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Macron election hopes suffer blow as French told to work longer – fears of public pay cut

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Think tank OECD has said France would also have to cut public sector pay if it is to get its finances in line. The warning about the impending public debt crisis comes in the run-up to next year’s French election – and President Macron has already been accused of spending too freely.

State benefits have been the source of dissent in France in the past, with street protests against leaders threatening cuts.

However, the international economic organisation believes the government must cut back if it is to stabilise the debt.

The OECD said in its recent economic survey of the nation that “significant efforts will be required to stabilise France’s public debt at close to 120 percent of GDP in 2060.”

If France does not take steps now, the OECD forecasts its debt-to-GDP ratio “could rise to 150 percent of GDP in 2060” if the rise in interest rates is greater than projected.

It cautioned: “That would threaten the viability of the public finances.”

France’s debt stands at about 115 percent of its GDP.

For the UK, it currently sits around 97.6 percent, after tipping over the 100 percent mark during the coronavirus pandemic.

The UK has also already pushed back the state pension age to 68 over coming decades as a way of tackling Government spending.

The OECD recommended that France follow suit, suggesting it should be “a priority” for the government.

This should be done in tandem with pushing for longer careers, meaning workers would pay into pension pots for longer.

French workers can currently start drawing a state pension from the age of 62.

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They typically contribute to pensions for just 33 years, compared to the average of 38 years in other eurozone nations.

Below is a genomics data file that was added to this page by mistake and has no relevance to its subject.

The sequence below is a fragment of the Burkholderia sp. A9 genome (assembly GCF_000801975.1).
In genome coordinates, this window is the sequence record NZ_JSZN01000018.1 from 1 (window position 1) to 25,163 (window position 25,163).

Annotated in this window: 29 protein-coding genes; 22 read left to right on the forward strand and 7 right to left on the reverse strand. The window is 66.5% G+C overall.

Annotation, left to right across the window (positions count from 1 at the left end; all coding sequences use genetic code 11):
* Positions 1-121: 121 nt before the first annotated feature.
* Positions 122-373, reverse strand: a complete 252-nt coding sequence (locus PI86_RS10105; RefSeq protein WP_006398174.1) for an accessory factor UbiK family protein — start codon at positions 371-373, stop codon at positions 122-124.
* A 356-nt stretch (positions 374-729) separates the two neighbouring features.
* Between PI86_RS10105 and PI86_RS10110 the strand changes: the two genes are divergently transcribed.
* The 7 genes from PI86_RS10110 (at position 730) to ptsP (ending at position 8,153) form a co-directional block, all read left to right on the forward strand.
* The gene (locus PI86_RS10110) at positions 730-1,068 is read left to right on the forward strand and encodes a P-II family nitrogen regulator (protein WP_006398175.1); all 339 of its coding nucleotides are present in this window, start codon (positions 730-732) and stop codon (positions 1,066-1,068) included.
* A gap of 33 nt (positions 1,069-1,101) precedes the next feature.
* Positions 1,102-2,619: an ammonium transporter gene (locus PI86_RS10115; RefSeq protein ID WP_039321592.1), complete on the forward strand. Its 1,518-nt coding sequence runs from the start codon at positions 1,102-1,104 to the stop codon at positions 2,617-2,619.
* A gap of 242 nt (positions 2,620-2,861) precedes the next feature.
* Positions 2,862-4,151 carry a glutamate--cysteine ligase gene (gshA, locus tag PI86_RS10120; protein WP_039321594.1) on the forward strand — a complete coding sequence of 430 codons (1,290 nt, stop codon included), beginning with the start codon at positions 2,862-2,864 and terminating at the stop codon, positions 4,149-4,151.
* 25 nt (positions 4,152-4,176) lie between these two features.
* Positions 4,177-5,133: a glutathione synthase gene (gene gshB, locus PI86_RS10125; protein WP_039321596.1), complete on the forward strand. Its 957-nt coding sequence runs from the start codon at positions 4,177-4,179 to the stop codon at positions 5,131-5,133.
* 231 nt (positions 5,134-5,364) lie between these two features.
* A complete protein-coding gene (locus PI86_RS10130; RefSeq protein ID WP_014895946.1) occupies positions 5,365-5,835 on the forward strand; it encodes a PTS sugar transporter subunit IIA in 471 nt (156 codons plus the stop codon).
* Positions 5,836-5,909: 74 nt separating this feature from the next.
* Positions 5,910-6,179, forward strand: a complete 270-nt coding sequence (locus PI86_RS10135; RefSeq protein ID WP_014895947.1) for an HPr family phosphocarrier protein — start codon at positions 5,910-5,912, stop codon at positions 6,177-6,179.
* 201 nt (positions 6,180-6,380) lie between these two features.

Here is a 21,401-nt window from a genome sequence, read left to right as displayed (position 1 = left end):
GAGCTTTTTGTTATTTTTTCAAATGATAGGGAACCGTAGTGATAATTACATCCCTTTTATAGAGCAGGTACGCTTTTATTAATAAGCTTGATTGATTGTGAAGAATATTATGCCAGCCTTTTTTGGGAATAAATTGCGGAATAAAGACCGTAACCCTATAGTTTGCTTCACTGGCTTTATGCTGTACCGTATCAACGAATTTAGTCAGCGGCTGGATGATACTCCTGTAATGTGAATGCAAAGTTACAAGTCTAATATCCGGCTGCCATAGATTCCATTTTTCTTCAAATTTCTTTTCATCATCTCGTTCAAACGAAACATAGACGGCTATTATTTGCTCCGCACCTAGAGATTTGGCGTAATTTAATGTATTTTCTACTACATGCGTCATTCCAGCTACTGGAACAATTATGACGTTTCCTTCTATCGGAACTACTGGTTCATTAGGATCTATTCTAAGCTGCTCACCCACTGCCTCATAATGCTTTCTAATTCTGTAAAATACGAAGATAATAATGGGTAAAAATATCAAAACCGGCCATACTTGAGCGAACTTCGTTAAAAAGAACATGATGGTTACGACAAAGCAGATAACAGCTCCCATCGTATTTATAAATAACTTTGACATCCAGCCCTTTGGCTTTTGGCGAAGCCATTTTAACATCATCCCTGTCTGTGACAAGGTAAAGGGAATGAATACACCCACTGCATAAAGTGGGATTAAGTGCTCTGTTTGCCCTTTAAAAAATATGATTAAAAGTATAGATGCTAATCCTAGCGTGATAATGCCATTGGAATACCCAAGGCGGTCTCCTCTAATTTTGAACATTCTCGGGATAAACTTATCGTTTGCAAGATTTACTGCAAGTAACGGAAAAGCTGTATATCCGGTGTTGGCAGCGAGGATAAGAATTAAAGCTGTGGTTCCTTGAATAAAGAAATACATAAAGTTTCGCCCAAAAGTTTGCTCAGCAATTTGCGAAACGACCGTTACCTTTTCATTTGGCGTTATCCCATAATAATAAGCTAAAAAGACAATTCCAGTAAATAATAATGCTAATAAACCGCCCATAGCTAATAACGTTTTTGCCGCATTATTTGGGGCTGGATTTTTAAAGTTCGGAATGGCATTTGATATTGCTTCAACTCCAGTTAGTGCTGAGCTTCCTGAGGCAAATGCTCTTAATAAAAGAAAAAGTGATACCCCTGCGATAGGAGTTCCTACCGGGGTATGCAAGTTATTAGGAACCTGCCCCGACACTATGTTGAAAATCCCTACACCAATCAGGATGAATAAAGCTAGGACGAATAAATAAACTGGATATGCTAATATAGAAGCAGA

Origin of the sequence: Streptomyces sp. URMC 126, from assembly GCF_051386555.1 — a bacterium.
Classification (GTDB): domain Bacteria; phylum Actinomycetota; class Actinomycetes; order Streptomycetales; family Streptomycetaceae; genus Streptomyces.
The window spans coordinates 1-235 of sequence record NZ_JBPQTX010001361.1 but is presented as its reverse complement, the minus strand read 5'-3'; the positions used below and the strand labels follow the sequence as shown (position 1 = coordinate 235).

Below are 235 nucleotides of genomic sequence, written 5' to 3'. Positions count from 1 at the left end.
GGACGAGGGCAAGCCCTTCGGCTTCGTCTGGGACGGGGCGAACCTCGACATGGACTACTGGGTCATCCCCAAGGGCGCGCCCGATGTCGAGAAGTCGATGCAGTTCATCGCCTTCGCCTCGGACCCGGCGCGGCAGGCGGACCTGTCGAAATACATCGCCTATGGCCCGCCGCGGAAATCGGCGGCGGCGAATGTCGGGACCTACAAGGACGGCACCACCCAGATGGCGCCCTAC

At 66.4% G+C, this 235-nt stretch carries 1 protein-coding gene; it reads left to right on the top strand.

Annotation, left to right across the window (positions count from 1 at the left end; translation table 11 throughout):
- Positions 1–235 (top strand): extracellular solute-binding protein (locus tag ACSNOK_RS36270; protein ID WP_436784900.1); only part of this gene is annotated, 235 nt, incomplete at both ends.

The average French person can expect 26 years of retirement – one year longer than the eurozone average.

France spends 14 percent of GDP on public pensions, compared to 10.2 percent in Germany.

The OECD added that raising the pension age should be just one plank of a larger plan to cut public spending.

It said: “Public spending is high and some expenditures are not effective.”

France has been advised to consider following the British model of multi-year spending reviews to spend more effectively.

Speaking during a televised debate last week, Xavier Bertrand, a potential candidate to face Mr Macron next April, said that, “because of Macron, we will take the responsibility of an over-indebted France”.

He then claimed Mr Macron “campaigns every day with France’s chequebook”, adding on Twitter later that this was something he had been doing for “several months”.

Mr Bertrand’s remarks came during a political debate between himself and four other contenders for the right-wing Les Republicans party nomination, which is due to decide its contender for the presidency next month.

During the debate, Mr Bertrand said Mr Macron had “not undertaken any structural reforms” he had promised, criticising him for his spending habits.

He added: “All this reckless spending is spending that we will have to face. We will need to spend less, but with justice and efficiency.

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